The tradition, predominantly Italian, dates back to the era of Saint Francis of Assisi who in 1223 created the first living representation of the Nativity in Greccio. Although images and representations of the birth of Christ also existed previously, these were nothing more than "sacred representations" of the various liturgies celebrated in the medieval period.
The first known sculpted nativity scene in the round is the one created by Arnolfo di Cambio between 1290 and 1292. The remaining statues are found in the Liberian Museum of the Basilica of Santa Maria Maggiore in Rome. The iconography of the nativity scene received a boost in the fifteenth century thanks to some great masters of painting: Botticelli depicted characters from the Medici family in the Adoration of the Magi (Florence, Uffizi Gallery). In the fifteenth century Luca and Andrea Della Robbia also experimented with their terracottas in scenes of the Nativity: the one from the Verna convent is worth mentioning for all of them. Another Della Robbia terracotta, with a background frescoed by Benozzo Gozzoli, is found in the cathedral of Volterra and represents the shepherds and the procession of the Magi. Soon this type of symbolism was widely accepted at all levels, especially within families, for which the representation of the birth of Jesus, with figurines and elements taken from the natural environment, became an indispensable ritual. In the 15th century, the custom of placing large permanent statues in churches spread, a tradition that also spread throughout the 16th century. One of the oldest, still in existence, is the monumental nativity scene in the Basilica of Santo Stefano in Bologna, which is set up every year for Christmas.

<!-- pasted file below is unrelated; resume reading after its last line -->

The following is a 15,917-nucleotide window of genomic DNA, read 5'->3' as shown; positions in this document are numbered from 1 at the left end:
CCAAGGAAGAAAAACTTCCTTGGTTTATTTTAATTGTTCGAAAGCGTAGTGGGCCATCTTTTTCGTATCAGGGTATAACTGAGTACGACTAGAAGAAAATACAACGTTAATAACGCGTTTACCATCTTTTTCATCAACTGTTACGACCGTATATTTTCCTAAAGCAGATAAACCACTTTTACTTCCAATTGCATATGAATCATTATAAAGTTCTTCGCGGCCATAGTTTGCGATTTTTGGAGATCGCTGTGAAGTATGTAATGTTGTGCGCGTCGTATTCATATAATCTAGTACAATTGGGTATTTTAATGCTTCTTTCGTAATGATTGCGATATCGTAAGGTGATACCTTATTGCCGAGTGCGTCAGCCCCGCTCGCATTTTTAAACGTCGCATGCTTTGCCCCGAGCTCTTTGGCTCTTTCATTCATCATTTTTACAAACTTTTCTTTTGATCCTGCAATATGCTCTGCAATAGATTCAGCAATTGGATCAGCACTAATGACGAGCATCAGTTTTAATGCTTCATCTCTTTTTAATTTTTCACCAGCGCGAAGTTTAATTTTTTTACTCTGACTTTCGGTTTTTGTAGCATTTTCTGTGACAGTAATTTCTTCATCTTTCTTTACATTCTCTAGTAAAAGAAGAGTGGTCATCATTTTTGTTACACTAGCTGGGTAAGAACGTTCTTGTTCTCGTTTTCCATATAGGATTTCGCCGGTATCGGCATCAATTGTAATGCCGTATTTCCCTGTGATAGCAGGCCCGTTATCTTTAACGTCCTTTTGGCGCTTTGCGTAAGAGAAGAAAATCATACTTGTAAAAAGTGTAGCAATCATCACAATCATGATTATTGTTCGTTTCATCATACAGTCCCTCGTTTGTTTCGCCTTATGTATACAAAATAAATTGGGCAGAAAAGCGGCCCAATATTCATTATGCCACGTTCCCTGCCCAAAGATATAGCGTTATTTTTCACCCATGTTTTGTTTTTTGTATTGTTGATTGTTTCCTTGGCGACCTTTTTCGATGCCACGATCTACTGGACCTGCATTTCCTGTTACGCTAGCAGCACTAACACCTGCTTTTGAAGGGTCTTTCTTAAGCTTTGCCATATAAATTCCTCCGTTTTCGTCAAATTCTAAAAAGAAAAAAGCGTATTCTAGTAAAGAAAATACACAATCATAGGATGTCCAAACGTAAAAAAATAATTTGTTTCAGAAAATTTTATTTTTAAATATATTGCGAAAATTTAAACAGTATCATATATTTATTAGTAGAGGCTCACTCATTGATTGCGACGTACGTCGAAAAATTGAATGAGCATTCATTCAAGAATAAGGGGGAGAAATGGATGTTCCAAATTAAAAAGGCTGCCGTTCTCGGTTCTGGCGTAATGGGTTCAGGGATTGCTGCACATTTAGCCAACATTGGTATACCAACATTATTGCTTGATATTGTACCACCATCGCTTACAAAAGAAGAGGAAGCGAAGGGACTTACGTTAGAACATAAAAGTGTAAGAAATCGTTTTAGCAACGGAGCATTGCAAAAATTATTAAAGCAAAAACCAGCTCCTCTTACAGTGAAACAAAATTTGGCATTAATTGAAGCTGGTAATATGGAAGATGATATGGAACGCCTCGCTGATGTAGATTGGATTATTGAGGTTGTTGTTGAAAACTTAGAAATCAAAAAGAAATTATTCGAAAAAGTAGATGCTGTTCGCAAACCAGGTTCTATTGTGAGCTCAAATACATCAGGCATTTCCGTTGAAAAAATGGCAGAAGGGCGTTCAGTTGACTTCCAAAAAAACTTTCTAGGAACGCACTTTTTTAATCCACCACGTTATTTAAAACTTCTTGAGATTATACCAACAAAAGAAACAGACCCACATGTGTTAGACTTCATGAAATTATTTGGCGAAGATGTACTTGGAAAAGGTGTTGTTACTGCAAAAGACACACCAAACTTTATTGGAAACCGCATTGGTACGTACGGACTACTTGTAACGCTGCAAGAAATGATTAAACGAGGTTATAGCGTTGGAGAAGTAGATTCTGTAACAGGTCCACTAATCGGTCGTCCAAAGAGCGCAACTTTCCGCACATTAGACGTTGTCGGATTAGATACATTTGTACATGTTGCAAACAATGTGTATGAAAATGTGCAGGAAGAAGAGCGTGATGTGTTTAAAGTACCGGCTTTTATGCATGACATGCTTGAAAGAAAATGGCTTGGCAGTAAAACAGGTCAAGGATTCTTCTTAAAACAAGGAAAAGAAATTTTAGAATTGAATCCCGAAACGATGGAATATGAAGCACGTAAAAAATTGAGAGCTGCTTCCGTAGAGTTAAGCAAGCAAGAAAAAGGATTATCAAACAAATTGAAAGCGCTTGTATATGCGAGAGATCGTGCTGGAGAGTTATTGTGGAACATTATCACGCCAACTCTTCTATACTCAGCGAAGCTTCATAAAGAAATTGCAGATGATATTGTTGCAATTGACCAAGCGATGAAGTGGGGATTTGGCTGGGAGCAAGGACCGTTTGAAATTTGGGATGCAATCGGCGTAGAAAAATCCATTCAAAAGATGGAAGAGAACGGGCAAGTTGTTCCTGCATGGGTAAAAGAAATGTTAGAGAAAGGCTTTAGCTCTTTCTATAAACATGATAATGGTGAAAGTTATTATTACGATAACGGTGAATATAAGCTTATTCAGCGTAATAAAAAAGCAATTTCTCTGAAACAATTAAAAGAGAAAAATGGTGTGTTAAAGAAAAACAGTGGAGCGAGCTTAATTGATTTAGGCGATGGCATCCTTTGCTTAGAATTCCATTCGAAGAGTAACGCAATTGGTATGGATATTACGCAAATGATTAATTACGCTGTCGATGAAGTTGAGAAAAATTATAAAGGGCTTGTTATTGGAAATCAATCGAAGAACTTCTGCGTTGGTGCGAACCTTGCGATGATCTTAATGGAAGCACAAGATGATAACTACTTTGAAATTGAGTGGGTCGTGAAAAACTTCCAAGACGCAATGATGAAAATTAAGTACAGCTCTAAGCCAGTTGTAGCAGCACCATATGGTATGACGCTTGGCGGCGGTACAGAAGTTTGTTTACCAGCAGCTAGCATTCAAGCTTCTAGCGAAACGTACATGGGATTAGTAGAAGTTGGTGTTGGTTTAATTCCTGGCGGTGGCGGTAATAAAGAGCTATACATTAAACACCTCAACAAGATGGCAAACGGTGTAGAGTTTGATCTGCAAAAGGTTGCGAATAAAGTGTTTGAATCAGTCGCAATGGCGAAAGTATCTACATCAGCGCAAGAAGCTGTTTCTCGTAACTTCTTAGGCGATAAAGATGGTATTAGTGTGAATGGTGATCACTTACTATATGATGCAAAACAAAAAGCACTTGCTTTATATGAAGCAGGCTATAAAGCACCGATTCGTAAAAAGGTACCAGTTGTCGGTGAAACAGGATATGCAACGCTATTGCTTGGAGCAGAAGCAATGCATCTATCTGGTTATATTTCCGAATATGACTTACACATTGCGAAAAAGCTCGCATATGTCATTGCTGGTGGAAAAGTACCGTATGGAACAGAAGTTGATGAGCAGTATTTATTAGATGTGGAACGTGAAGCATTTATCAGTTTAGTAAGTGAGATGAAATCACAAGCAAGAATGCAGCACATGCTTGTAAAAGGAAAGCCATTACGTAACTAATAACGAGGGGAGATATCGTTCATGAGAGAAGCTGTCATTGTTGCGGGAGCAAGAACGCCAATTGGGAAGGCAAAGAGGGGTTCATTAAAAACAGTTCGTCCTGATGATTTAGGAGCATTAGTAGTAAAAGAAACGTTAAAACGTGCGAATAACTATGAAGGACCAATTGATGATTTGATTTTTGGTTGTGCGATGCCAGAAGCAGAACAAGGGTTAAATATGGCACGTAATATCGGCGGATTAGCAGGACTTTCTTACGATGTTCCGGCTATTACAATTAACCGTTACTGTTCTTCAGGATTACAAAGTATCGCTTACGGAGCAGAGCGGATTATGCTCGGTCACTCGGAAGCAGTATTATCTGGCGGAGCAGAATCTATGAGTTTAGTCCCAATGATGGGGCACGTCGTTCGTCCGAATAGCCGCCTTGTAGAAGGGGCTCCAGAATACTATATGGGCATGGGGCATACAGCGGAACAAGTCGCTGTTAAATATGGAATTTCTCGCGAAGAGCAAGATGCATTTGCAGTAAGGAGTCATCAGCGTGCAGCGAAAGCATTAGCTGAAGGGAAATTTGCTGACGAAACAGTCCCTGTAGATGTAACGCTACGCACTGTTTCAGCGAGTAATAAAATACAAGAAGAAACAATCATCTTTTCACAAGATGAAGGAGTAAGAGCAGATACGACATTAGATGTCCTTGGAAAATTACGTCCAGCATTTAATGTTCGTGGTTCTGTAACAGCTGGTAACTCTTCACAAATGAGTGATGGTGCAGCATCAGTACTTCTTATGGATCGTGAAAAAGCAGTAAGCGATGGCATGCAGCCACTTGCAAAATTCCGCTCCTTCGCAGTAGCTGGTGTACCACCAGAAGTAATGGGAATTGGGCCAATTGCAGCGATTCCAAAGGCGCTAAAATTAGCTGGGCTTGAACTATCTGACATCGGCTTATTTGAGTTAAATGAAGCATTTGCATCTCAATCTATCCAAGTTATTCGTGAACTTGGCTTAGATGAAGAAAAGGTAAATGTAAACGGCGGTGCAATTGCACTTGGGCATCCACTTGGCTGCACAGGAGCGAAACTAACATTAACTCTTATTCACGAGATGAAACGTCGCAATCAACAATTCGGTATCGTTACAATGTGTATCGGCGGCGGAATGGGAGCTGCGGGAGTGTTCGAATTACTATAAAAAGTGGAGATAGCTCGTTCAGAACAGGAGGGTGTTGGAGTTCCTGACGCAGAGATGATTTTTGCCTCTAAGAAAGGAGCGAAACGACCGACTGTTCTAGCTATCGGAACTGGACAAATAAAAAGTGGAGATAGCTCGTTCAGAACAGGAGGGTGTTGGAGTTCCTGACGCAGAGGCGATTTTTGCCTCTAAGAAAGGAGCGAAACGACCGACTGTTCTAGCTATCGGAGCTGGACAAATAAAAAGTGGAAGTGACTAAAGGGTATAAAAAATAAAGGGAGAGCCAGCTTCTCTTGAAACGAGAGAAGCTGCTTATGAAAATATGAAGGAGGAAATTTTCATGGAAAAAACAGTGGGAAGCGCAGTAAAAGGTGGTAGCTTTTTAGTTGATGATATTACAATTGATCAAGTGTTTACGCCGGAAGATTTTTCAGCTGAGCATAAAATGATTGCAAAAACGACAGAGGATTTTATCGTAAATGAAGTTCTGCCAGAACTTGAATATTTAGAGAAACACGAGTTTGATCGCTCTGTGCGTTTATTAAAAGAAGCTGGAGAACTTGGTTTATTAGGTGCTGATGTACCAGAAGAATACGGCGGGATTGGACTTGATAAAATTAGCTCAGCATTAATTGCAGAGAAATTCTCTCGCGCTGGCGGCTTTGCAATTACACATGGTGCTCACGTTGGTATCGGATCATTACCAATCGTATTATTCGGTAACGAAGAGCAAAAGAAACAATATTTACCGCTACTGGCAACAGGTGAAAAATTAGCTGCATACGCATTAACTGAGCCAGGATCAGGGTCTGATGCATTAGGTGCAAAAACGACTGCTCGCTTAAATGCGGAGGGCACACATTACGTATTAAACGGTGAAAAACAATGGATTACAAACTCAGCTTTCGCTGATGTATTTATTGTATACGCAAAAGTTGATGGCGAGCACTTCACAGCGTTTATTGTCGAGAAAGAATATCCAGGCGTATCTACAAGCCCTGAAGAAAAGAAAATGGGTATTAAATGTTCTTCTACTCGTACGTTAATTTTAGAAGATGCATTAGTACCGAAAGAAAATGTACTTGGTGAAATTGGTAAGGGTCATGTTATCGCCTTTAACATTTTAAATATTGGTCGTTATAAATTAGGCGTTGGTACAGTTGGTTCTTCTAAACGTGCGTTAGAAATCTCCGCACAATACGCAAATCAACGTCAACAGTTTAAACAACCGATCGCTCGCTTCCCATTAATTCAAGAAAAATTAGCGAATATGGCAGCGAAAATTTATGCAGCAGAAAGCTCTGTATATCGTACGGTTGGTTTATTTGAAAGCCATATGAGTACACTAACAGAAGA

From the 17th century the nativity scene also began to spread in the homes of nobles in the form of "ornaments" or actual miniature chapels also thanks to the Pope's invitation during the Council of Trent because he admired its ability to transmit the faith in a simple and close to popular feeling. In the 18th century, in Naples, a real competition broke out between families over who owned the most beautiful and sumptuous nativity scene: the nobles used entire rooms of their apartments for their creation, covering the statues with very fine garments of precious and glittering fabrics authentic jewelry. In the same century in Bologna, another Italian city that boasts an ancient nativity scene tradition, the Saint Lucia Fair was established as an annual market for figurines produced by local artisans, which is repeated every year, still today, after over two centuries.
In the following centuries the nativity scene also occupied the apartments of the bourgeois and the common people, obviously in a less flashy way, remaining up to the present day.

Symbolism and origin of the settings
The nativity scene is a representation full of symbols. Some of these come directly from the Gospel story. The manger, the adoration of the shepherds and the presence of angels in the sky can be traced back to Luke's story.
Other elements belong to an iconography specific to sacred art: Mary has a blue cloak which symbolizes the sky, Saint Joseph generally has a cloak in modest tones to represent humility.